This article was originally published in Barron’s on October 25th 2016.
ETF assets are regularly reaching new highs and a record number of new funds are coming to market, so it’s not surprising that industry watchers expect ETFs to keep growing. But they may increasing faster than you think.
A new study by EY finds that ETFs’ assets under management are on track to double to almost $6 trillion by 2020.
Over the past decade, ETFs have seen growth of 21.5% per annum, and assets reached $3.4 trillion in August, so it’s easy to see how rapid growth could get the market to that high water mark. Yet EY warns that while their popularity should continue, it’s getting more and more difficult for ETFs to deliver continued expansion.
Although launches are happening regularly, nearly two-thirds of providers expect new products to be less successful going forward, given that supply is reaching a saturation point, and more complex products mean it’s more difficult to test new products.
More detail from EY:
The rapid growth of ETF assets continues to attract new entrants to the industry. Ninety percent of survey respondents expect more new players to enter the market and, in the US, the figure is 100%. Respondents identified active managers (22%) and asset managers with no current ETF offering (20%) as the type of promoters likely to enter the market in the next two years. Geographically, Asia-Pacific remains the most popular target, particularly among US respondents, but also for European and Asia-Pacific promoters with 41% of respondents planning expansion in this market…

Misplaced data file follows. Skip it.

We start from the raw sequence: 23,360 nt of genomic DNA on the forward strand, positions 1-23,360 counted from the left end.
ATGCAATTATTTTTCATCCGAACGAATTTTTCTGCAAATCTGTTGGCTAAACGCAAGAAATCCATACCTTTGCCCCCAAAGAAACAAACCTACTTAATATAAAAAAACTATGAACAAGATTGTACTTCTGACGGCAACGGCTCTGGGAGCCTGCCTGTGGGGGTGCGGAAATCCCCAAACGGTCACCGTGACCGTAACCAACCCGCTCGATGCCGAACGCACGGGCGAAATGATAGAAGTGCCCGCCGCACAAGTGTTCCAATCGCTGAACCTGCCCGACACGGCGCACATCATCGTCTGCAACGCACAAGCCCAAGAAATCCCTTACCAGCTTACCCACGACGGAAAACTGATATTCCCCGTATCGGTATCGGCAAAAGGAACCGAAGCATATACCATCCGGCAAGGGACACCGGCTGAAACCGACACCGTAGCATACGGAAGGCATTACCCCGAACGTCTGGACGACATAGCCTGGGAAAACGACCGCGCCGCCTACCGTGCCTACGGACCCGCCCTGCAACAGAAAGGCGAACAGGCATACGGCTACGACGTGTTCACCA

The ETF industry lags behind when it comes to innovative distribution models. Only 10% of survey respondents believe their distribution model is suitable for today and the future, compared to 20% who view it as outright insufficient. The emergence of robo-advisors ¾ an online wealth management service that provides automated, algorithm-based portfolio management advice without the use of human financial planners ¾ as a scalable retail channel could change this picture. Eighty-eight percent of respondents expect robo-advisors to accelerate ETF growth. And nearly half (45%) think robo-advisors will deliver in excess of 10% of annual inflows within three to five years. The report suggests promoters will need patience to realize long-term benefits, however.